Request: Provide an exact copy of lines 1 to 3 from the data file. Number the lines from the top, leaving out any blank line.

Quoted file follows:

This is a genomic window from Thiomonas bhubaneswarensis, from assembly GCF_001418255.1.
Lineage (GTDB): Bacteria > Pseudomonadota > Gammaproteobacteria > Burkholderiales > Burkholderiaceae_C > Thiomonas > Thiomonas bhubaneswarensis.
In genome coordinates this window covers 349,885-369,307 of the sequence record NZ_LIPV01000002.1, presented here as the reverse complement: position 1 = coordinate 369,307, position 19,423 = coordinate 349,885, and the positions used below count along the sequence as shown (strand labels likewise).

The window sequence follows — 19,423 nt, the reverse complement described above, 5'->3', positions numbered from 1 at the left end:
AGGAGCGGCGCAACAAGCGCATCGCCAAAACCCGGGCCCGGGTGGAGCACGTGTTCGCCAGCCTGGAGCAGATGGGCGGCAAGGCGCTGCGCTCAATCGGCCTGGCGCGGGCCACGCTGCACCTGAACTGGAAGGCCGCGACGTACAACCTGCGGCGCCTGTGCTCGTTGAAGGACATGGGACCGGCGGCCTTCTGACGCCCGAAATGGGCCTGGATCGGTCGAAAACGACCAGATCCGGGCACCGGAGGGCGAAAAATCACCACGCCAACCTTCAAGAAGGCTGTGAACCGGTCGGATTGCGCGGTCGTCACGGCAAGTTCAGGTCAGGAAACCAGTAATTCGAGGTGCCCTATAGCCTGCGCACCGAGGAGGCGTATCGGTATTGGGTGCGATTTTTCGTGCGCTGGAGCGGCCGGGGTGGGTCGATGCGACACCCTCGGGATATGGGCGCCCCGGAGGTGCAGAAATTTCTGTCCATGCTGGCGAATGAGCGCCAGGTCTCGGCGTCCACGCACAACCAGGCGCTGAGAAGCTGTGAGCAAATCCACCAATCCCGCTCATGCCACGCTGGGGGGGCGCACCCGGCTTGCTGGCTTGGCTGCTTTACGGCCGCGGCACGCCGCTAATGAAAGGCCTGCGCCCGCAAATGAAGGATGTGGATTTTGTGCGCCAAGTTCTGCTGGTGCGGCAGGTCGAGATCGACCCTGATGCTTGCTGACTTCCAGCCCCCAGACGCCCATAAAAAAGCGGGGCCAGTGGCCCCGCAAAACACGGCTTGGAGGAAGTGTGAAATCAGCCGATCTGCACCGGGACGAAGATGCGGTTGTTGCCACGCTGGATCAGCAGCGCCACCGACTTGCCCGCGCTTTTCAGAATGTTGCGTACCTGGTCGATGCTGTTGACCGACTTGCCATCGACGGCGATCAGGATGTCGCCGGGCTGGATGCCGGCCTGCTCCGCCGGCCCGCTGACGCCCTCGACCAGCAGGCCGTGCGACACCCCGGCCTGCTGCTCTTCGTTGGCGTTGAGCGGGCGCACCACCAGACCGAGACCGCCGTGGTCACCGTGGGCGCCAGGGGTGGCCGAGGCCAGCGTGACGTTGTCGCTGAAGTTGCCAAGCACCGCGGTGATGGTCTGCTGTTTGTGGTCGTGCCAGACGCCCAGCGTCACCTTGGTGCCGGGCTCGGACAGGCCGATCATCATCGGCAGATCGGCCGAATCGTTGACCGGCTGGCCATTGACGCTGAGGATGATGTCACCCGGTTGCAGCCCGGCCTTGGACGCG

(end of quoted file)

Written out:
This is a genomic window from Thiomonas bhubaneswarensis, from assembly GCF_001418255.1.
Lineage (GTDB): Bacteria > Pseudomonadota > Gammaproteobacteria > Burkholderiales > Burkholderiaceae_C > Thiomonas > Thiomonas bhubaneswarensis.
In genome coordinates this window covers 349,885-369,307 of the sequence record NZ_LIPV01000002.1, presented here as the reverse complement: position 1 = coordinate 369,307, position 19,423 = coordinate 349,885, and the positions used below count along the sequence as shown (strand labels likewise).